From Mail to Filemaker?
December 17, 2006 9:09 AM   Subscribe

How can I automagically parse the oddly-formatted text from the body of an email so that Filemaker can use it?

I am using Mal's E-commerce as my shopping cart software. It works very well, especially since it's free, but I'm bummed out that I have to copy and paste all the information field by field into my Filemaker database.

Here is a sample of the emails I get from the software:

Date : 14 Dec 2006 - 09:37
Shopper Id : 1234567
IP number :
For payment by: Paypal

Product : Quantity : Price
widget-01 : 1 : 1.00
widget-02 : 1 : 1.00
gewgaw-03 : 1 : 1.00
whatsit-01 : 2 : 1.00

Voucher : -0.00
Discount : -0.00
Subtotal : 5.00
Shipping : 3.00
Tax : 0.00
TOTAL : 8.00
Ship zone : 1

Invoice to:
Joe Schmoe

123 Main St.

Tel :
Fax :
Email :

What's the best way to massage the data so that Filemaker can correctly import the relevant information? The fact that it's all separated with colons and carriage returns seems to baffle my poor old Filemaker 5.

Since I'm copying and pasting right now, I have the address info as one block, but it's possible to have the email break the lines out with headers (Address: City: State: etc.)
posted by bink to Computers & Internet (12 answers total)
Can you edit the output of the email sent by your ecommerce software at all?

You could write an intermediate parser of some kind, but it might be more productive to generate a better formed response that you can parse into filemaker.

Email me if you want to discuss it more (my username, at, vtwireless, dot, com)
posted by SirStan at 9:28 AM on December 17, 2006

That is a very straight-forward text-format. A very basic parser could understand it, and generate appropriate database queries to add it to FileMaker.

The worst part as you've noticed is the address of the invoicee -- there is no headers for the city, etc. But it may not be bad. I bet it always put the country on line 5 of the address, the zip on 4, the state on 3, and the address/town on lines 1 and 2. A parser would just have to find the address section, then extract fields based on line number relative to that starting point.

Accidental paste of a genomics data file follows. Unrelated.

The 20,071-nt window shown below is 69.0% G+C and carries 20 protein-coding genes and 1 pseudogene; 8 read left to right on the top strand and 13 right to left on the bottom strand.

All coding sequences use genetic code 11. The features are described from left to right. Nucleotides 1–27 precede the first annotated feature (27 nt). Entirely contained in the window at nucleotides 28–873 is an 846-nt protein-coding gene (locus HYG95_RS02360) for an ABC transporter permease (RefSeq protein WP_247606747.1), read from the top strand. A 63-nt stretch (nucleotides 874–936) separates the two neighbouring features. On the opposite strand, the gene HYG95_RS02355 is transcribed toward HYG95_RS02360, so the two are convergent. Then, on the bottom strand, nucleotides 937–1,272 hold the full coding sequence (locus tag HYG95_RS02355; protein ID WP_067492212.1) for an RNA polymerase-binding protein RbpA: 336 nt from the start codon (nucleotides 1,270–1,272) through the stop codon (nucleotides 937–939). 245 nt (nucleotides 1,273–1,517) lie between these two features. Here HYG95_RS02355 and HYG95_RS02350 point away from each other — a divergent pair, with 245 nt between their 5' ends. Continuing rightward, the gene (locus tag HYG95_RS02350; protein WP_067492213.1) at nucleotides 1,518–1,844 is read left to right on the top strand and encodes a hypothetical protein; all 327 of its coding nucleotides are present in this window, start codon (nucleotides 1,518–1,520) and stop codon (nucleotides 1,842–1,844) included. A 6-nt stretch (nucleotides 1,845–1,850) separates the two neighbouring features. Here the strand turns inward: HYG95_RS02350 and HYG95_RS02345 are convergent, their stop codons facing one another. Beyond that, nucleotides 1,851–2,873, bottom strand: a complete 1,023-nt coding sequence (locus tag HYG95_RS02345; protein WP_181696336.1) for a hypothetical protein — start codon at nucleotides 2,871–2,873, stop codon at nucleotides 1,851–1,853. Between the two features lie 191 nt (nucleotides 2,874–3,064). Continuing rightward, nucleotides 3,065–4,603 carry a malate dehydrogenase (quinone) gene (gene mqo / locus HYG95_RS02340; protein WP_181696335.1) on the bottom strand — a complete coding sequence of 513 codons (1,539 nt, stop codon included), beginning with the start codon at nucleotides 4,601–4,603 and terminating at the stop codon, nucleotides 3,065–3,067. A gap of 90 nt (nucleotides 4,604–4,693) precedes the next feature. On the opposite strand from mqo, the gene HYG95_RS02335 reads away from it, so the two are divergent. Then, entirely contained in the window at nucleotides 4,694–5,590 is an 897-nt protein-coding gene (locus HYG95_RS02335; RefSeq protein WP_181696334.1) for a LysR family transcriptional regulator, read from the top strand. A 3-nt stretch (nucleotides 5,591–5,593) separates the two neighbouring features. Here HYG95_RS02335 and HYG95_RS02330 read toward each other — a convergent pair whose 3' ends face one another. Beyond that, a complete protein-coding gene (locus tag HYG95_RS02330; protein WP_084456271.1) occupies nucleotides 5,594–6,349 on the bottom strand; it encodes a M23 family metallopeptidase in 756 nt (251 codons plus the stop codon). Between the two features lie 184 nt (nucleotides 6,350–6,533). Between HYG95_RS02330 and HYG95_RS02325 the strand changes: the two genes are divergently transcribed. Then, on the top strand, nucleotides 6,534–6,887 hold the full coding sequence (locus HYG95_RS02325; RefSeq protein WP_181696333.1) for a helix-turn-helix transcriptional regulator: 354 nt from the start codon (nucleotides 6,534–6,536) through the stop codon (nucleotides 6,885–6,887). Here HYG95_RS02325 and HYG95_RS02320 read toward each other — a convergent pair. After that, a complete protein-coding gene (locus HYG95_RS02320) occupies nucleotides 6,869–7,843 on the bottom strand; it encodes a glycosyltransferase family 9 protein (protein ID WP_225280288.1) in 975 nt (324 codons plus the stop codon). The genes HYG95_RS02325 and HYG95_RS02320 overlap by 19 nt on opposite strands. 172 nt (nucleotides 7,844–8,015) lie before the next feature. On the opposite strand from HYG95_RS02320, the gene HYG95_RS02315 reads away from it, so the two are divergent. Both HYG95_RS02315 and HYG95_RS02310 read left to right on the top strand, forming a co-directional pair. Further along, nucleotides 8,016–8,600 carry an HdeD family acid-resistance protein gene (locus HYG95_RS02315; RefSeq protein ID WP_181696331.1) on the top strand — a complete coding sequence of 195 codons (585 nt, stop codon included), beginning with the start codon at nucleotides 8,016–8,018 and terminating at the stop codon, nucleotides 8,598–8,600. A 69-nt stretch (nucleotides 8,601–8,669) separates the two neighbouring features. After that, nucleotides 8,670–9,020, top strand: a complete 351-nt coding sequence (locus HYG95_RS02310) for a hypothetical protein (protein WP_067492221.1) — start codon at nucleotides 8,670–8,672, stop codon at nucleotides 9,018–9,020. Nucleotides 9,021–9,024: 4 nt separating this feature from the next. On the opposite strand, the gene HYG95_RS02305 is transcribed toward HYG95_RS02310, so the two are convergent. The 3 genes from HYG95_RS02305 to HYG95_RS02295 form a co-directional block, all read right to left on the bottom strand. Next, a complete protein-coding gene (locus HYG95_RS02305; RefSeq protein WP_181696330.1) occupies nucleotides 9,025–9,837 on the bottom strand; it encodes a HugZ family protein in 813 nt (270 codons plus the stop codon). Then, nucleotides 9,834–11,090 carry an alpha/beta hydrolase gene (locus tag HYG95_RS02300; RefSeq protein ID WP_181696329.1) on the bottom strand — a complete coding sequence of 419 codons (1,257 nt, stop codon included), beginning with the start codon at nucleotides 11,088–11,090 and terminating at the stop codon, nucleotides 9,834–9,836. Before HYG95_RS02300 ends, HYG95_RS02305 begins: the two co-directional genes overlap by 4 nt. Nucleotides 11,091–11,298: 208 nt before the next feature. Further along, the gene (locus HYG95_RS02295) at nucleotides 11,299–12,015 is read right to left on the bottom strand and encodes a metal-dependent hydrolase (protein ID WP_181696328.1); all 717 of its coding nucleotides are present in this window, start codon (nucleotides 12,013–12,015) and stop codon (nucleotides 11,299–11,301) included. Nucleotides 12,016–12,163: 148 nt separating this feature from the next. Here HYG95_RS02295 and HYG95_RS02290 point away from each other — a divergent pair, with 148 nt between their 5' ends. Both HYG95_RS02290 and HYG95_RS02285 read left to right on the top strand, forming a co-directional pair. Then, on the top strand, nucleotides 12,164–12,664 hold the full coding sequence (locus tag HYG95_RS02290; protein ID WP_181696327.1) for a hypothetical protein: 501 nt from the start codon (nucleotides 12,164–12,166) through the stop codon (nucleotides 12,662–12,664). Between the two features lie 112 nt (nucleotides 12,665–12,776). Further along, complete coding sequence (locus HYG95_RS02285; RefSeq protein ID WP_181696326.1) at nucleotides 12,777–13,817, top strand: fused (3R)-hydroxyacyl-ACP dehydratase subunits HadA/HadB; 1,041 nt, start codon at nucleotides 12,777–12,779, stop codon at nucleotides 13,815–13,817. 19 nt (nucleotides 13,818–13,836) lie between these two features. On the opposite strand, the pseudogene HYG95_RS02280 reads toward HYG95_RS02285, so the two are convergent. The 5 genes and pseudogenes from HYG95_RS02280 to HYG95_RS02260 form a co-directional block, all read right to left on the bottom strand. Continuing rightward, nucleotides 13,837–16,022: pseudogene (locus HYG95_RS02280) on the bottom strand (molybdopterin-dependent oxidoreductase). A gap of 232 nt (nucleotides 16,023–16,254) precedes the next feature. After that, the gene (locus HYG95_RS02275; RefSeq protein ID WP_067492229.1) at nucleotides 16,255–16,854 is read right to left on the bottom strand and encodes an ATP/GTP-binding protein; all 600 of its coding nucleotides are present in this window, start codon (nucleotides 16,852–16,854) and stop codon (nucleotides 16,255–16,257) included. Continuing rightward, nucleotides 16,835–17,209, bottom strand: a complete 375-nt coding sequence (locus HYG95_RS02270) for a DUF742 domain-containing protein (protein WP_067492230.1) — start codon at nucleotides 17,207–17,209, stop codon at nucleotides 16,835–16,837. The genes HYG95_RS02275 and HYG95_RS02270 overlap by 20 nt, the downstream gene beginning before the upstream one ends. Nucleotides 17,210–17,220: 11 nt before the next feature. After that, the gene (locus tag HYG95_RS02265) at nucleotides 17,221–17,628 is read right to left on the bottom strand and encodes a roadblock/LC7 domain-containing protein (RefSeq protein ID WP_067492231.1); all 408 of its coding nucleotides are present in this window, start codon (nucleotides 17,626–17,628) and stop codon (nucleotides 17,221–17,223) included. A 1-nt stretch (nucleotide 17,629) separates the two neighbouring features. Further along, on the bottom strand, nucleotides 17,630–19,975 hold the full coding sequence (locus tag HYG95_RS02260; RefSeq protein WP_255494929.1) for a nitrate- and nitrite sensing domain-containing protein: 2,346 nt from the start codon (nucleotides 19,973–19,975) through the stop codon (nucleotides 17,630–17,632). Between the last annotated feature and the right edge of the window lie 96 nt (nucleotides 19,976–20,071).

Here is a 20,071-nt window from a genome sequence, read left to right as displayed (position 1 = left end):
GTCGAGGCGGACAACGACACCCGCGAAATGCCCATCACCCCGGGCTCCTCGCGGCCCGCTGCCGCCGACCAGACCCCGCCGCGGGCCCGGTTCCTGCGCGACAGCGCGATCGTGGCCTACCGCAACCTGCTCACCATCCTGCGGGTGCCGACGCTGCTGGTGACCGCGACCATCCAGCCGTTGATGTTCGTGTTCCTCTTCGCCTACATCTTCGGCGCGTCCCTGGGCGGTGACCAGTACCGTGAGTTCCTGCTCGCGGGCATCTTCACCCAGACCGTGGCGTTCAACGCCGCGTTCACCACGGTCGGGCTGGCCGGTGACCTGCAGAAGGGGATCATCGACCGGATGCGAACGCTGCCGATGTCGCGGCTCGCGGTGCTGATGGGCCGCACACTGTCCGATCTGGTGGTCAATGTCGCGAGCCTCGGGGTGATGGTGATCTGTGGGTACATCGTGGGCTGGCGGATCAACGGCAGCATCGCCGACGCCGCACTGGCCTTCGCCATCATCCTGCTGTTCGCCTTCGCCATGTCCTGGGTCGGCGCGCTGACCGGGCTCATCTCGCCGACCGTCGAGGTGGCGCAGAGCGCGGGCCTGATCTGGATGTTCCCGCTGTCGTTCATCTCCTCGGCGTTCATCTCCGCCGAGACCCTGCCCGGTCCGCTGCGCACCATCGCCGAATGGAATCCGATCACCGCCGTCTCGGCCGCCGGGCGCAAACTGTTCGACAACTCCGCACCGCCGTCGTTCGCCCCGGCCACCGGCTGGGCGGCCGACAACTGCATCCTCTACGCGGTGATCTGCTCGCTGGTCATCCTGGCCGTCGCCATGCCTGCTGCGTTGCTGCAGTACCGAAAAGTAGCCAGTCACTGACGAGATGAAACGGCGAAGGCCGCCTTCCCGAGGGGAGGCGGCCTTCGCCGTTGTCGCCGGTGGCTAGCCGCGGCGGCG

I'm a specialist in compilers and parsers, but I know nothing about filemaker, so it would take me some time to create a solution. Good luck!
posted by clord at 9:39 AM on December 17, 2006

Response by poster: I can definitely change it to add headers for the address sections, but other than that it's not customizable, as far as I can tell.

Filemaker can kinda sorta see it if I try to import the file, but it treats every carriage return as a new record. And the whole product:quantity:price bit is totally ungrokkable by Filemaker, as far as I can tell.
posted by bink at 9:46 AM on December 17, 2006

How do you currently represent the variable length Product/Quantity/Price information in your database? Is it a separate table of order items that each need to be linked back to an order record? If so, does FileMaker support importing related data from two CSV or tab-delimited text files into the two appropriate tables?
posted by RichardP at 9:52 AM on December 17, 2006

Hrm... "
Is it secure?

Yes. These days there is no technical reason why your credit card information shouldn't be secure but a lot still depends on the management systems the merchant uses. For example there is absolutely no point in using a SSL secure server to collect credit card details as I do at Mal's e-commerce if you then later on post it over the Internet using unsecured e-mail.

When one of your customers places an order you will be notified by e-mail. That e-mail will contain details of their order excluding the credit card number which you collect from the secure section in Admin.

I use exactly the same process for checks as the same security risks exist although for some strange reason not in most peoples minds."
posted by prodevel at 10:10 AM on December 17, 2006